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“On [Yom Tov] we went through the ranger course which is the nearest you can come to actual battle conditions over here. Seven and a half pounds of dynamite are thrown at you successively. You end off by creeping through two barbed wire fences under a hail of machine gun bullets not higher than eighteen inches above your head and dynamite going off all around you. I hope you had a nicer Yom Tov!”

During World War Two, Jewish men all across the country were struggling with their military training and the conflicts it posed on Shabbos and Yom Tov. The excerpt above is from a letter written by US Private Shmuel (Rudy) Tauber in 1943 from Camp Atterbury, Indiana, to Mike Tress, President of the Agudath Israel Youth Council in New York.

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In Camp Fannin, Texas, this dilemma was described by Chaplain Maurice A. Hirshberg: “Since this is a basic training center and all time missed from formations and training must be made up, the Commanding General felt that one full day was all that could be granted and gave us the choice of Rosh Hashanah or Yom Kippur… Of course, we took the latter.”

Being home for the holidays was every GI’s dream. However, eligibility for these furloughs varied in each army camp. Rosh Hashanah of 1943 in particular, was an especially difficult Yom Tov to get permission to travel. Most furloughs required the soldier to return by the day after the holiday. Since Rosh Hashanah was Thursday and Friday that year, religious soldiers were unable to take advantage of the pass.

When servicemen were unable to spend the holidays with their families, the next best option was to attempt to be off duty and leave base. In a lengthy letter, Aviation Cadet Wilfred Mandelbaum described his High Holiday experiences in Amarillo, Texas, in 1942. “All the Jewish boys received a fifty-four hour pass, from 5pm Friday till 11pm Sunday… I got in touch with the only rabbi in town, twelve miles away… He told me that all the soldiers were invited to the temple…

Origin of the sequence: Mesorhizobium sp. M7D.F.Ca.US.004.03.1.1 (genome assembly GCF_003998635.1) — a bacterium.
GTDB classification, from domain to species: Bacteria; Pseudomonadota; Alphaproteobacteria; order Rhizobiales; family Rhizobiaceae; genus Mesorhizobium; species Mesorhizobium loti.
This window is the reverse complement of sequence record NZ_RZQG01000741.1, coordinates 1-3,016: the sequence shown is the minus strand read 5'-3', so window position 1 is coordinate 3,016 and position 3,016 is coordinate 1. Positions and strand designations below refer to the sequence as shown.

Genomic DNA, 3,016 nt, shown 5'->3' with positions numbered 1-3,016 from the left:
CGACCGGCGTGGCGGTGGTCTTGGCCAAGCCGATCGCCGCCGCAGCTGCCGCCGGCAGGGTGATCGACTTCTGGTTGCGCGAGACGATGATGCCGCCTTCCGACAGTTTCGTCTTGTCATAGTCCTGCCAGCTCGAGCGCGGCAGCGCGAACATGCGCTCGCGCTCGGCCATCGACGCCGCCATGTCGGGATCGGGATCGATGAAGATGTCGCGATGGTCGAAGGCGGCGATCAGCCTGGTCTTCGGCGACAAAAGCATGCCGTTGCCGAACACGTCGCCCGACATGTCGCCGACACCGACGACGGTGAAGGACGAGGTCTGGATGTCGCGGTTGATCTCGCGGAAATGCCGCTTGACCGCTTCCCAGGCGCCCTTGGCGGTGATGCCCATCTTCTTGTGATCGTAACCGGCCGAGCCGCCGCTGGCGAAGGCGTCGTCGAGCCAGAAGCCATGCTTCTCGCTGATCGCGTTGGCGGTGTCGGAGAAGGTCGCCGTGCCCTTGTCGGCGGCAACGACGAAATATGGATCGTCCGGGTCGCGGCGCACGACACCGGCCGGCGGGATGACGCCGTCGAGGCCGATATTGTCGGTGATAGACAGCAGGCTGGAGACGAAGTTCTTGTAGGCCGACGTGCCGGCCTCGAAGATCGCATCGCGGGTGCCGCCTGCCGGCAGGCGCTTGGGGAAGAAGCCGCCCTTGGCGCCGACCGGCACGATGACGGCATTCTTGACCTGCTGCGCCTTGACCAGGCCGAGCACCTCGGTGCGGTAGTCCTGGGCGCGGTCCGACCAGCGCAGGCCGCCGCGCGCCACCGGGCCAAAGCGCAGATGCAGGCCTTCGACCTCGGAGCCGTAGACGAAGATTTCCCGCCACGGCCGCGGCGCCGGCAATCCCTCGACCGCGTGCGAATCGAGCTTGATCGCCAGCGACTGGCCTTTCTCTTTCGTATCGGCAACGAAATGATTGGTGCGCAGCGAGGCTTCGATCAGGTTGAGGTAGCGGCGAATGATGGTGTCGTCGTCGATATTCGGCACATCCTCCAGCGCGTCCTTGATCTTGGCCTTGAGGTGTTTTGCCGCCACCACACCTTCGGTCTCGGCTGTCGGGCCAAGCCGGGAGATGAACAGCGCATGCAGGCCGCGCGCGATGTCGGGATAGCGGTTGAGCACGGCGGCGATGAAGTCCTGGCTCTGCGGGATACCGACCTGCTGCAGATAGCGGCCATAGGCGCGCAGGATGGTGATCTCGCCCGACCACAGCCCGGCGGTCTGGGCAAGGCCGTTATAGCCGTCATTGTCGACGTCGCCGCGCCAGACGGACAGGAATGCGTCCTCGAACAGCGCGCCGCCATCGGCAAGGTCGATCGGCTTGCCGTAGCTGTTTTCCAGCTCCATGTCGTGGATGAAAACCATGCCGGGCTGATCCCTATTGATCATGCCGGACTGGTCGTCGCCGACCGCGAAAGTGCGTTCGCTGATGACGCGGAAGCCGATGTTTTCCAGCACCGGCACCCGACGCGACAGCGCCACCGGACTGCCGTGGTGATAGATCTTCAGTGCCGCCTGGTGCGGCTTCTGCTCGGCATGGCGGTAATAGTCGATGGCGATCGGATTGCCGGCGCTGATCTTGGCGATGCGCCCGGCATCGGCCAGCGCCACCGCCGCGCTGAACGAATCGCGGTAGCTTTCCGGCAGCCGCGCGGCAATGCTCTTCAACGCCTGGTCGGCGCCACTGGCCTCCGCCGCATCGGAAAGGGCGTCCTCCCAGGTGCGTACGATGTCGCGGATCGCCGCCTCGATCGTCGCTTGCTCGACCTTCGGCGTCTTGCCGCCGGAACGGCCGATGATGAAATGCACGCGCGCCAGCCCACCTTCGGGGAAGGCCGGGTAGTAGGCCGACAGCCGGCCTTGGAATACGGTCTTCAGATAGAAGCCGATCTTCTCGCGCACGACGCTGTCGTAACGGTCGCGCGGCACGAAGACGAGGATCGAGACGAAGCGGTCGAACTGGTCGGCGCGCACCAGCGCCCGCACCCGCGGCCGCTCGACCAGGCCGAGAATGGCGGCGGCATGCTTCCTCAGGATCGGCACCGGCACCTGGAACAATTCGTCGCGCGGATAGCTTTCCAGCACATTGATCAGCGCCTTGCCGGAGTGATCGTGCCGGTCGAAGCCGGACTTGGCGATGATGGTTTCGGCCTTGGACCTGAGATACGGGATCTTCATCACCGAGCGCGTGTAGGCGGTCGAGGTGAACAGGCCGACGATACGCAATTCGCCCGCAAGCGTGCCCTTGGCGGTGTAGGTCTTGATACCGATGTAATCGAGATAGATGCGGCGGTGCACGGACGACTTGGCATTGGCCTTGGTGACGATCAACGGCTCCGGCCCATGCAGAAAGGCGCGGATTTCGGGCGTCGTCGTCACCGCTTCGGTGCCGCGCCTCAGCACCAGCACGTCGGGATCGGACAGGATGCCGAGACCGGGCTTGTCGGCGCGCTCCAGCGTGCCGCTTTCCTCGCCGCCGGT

“When I came in the temple Friday evening with the captain, the rabbi took me by the arm and led me up front and sat me alongside of him facing the congregation. He also gave me his own machzor [as] mine arrived a day too late…

“The afternoon and evening services on both days were Orthodox because the Reform people stayed away. During the [morning] services, a large part was in English, a very large part of it was skipped, men and women sat together, and the rabbi’s wife sang some English songs.

“Mr. Wexler, a very wealthy Jew, is about the most Orthodox Jew in Amarillo… [He] blew the shofar. Mr. Levine is the next most Orthodox. I really felt at home in his house. His wife served the meals, noodle soup, the first I’ve had in a long, long time…

“At the rabbi’s house… everyone, including the rabbi, was bareheaded.”

By 1944, many of the draftees were being shipped overseas. Those slated to fight in the European Theater had it somewhat easier when it came to holiday accommodations. Even when stationed on distant continents, Yom Tov was celebrated and often proved to be inspirational. Private Morris Kimmel wrote from India, “Our chaplain, [Abraham] Dubin, conducted very impressive High Holiday services… There are a few Jews in India… They gave our Chaplain Dubin unique ram horns (shofars).”

Private Abraham Lieberman spent the holidays in the Dutch East Indies (today, Indonesia) and wrote, “Our chapel is very big but could not hold all the Jewish personnel on this base, therefore, the services were held in an outdoor theatre in my company base… The attendance was over two thousand men. Due [to] the small percentage of men who could read the Hebrew, the services were held in English… Our chaplain conducted them with the help of a cantor. I had the honor of reading the holy Torah which gave me more courage to obey the commands and to be a Torah-true Jew.

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Rabbi Dovid Reidel is the Collections Currator and Historical Archivist at the Kleinman Family Holocaust Education Center (KFHEC) located in Brooklyn, New York. To learn more or to donate artifacts, please visit kfhec.org. You can also contact the center at info@kfhec.org or at 718-759-6200.